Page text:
Storm-chasing University of Michigan photographer captures nature’s power, beauty

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ANN ARBOR, MI – Clouds transforming into a funnel. Winds reaching 80 mph. A storm creeping toward the house from two miles away.

This is how Daryl Marshke remembers the first time a storm captured his imagination. Now a photographer for Michigan Creative through the University of Michigan, that tornado hit his Livingston County home during his first year in college.

Fortunately, the Hartland home saw only minor damage, with no more than a few shingles flying from the roof and some unearthed trees on the ground, he said. But much like the lightning he captures in his photography now, that storm sparked his interest in capturing the power and beauty of extreme weather.

“The intensity of that experience intrigued me,” Marshke said. “I had always liked watching the lightning and seeing the clouds rolling in. Then I got a little more into the photography aspect. Just showing the whole picture of nature.”

Marshke has combined his passions for photography and storms to capture striking images of extreme weather, from lightning around UM landmarks, such as Michigan Stadium and Burton Tower, as well as others in his personal trips around the country.

Burton Tower lightning

A photo of lightning near Burton Memorial Tower at University of Michigan. Photo provided by Daryl Marshke of Michigan Photography.Daryl Marshke | Michigan Photography

Growing up,Marshke watched National Geographic on TV, with dreams of being a marine biologist. After the storm at his house, he found inspiration through the shows “Storm Chasers” and “Tornado Chasers.”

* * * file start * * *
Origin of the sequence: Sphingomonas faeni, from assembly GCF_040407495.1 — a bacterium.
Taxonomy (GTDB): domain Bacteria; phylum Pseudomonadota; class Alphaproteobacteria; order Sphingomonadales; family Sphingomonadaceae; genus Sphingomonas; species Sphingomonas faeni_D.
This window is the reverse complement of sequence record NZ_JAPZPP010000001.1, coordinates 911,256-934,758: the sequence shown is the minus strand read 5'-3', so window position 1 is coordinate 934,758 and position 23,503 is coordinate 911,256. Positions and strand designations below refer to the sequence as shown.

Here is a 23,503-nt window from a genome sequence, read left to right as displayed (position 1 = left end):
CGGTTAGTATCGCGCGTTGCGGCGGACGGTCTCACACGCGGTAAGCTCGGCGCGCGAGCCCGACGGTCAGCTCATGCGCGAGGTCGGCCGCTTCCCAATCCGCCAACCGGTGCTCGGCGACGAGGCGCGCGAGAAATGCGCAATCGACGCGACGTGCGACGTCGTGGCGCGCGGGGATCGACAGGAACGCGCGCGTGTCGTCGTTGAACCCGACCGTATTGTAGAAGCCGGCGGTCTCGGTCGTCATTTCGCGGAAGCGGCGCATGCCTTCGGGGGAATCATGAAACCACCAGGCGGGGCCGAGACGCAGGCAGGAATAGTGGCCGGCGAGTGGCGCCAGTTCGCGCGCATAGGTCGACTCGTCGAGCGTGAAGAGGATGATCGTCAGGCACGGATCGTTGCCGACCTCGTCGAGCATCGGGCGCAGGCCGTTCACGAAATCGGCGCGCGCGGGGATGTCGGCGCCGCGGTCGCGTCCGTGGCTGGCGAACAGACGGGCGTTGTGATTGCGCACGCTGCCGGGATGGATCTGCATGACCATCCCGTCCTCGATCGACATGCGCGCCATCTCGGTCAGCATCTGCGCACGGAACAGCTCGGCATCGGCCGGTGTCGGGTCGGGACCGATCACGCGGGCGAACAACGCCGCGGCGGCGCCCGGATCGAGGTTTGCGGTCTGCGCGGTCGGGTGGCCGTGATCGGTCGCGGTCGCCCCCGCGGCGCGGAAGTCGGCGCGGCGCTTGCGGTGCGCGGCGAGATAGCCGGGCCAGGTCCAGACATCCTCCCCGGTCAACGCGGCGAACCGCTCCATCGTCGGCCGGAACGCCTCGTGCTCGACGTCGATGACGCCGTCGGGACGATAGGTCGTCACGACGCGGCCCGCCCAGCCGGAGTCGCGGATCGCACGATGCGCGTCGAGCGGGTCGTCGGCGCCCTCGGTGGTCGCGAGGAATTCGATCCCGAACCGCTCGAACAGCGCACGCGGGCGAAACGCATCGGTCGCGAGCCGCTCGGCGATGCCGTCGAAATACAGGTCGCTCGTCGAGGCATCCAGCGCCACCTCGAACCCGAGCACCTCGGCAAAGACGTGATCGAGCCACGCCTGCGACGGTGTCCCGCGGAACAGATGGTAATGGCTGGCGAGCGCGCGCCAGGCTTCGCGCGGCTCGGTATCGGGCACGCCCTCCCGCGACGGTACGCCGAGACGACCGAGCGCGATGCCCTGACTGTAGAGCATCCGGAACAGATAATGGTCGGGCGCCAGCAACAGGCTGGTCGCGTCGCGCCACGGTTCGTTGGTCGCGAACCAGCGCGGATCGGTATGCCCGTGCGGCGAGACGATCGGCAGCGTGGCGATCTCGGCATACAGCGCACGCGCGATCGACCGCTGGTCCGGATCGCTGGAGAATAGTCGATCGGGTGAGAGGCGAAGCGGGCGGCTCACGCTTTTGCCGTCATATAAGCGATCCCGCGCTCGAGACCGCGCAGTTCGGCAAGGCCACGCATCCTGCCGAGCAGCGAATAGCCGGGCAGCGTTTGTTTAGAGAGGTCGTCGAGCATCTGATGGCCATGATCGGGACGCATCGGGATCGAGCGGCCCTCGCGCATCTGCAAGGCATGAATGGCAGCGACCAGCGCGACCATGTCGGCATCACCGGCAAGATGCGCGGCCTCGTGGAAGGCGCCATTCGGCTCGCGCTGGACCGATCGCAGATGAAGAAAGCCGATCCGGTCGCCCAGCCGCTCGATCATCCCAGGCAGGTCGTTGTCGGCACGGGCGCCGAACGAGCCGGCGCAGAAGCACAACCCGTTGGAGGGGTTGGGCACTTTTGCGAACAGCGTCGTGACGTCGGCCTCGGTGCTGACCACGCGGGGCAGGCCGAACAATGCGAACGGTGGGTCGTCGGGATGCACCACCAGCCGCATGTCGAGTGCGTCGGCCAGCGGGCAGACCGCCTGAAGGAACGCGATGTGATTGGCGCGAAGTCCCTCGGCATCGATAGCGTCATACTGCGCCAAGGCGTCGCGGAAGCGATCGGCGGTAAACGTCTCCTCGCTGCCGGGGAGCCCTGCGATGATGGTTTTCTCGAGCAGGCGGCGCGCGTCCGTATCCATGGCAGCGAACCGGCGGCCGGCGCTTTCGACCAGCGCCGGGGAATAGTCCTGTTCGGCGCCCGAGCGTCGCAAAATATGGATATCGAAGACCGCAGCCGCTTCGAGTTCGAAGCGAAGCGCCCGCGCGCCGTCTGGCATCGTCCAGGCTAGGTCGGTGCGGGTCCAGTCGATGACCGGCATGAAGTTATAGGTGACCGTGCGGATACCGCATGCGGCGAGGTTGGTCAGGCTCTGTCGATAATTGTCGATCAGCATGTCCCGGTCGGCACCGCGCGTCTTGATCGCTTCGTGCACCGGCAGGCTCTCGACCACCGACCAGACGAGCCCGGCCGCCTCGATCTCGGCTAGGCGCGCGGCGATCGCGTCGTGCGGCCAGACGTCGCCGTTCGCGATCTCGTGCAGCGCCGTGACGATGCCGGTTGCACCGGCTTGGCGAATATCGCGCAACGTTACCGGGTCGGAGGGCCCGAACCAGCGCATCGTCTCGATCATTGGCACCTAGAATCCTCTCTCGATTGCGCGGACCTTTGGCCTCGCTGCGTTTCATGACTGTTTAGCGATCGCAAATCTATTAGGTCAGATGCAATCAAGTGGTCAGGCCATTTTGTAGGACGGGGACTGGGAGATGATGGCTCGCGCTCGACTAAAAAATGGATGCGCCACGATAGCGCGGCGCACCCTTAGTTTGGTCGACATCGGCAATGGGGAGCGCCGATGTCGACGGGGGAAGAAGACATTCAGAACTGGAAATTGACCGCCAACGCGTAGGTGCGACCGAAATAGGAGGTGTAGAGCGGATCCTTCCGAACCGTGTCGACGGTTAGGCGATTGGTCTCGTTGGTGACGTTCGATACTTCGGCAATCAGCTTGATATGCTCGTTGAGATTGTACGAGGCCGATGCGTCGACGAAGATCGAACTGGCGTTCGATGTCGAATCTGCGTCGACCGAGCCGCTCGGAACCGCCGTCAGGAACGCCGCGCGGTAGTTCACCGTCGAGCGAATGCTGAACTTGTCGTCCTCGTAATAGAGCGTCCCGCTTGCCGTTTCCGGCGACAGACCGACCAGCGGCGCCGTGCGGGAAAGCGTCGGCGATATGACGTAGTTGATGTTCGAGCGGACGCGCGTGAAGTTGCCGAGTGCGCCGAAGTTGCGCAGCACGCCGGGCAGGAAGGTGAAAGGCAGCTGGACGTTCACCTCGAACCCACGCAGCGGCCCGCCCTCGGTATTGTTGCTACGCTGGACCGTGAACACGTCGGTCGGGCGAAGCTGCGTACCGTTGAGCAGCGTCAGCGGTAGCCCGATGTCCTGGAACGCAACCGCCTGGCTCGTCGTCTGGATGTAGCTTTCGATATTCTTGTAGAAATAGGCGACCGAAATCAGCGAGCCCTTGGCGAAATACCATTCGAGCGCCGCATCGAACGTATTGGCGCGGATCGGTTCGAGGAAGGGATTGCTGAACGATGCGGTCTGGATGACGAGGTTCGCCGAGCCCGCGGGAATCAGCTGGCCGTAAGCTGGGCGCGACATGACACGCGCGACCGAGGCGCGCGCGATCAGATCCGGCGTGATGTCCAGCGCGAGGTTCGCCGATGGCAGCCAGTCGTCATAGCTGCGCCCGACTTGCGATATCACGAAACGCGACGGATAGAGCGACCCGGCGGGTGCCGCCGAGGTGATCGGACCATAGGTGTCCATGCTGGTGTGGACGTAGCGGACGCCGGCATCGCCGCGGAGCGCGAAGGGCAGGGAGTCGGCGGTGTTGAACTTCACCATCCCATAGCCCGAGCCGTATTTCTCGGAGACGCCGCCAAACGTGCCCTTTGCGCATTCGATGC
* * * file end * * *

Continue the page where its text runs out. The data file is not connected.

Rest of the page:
One of his first attempts to capture a storm on camera was in May 2011 during the Joplin, Missouri tornado that killed 158 people when he was driving across the country with his wife to Arizona The category 5 twister with 200 mph winds was a challenging first attempt, he said.

“We’ve had some bad storms but these storms were a whole ‘nother level,” he said. “I’ve never experienced rain and wind like we experienced that day. It was kind of like the storms were just popping up and we’re kind of dodging them as best we could.”

The experience shaped his approach to shooting storms, as Marshke said he would make sure he was a safe distance from them moving forward to avoid danger.

One of his favorite photos is a lightning strike at Michigan Stadium, which he took in 2017 after a storm during the Michigan State game. There are two ways to capture lightning bolts: either with a camera with long exposure capabilities or by knowing which cloud will expel lightning and anticipating the strike in real-time, he said.

“There was one part of the system that was always having a lightning bolt in the same spot,” Marshke said. “So I just waited for that cloud to cut across the stadium. I had my hand on the shutter and just waited. When I saw just a little flinch of light, I hit the shutter and the two or three frames I got was able to get that shot.”

His passion for storm photography has another application in helping National Oceanic and Atmospheric Administration officials map storms. Marshke became certified in storm chasing in 2021 and learned how storms build, the various categories of storm intensity, how to escape danger and more.

With his wide-angle lens and other equipment, he provides NOAA with “an extra set of eyes that Doppler can’t get,” he said.

“You’re able to call in (to the NOAA tip line) by storm if it’s a tornado warning,” Marshke said. “You give them your location, and that helps them identify where it’s at and how to prepare people in the surrounding area.”

In Michigan, there are an average of 15 tornadoes each year, according to That means Marshke is prepared to pick up his gear and help out officials more than a dozen times a year.

However, storm chasing always starts with his appreciation for weather’s beauty. His hope is that someday he can capture weather in different landscapes.

“I’m hoping very soon I’ll be able to go out west like Oklahoma with wide open fields and see the tornado drop,” he said. “Be low in the grass with some of the grass in the foreground and then the tornado on the the beautiful Nimbus clouds that are there and maybe a bolt of lightning.

“My passion is just about the natural beauty and power of nature.”

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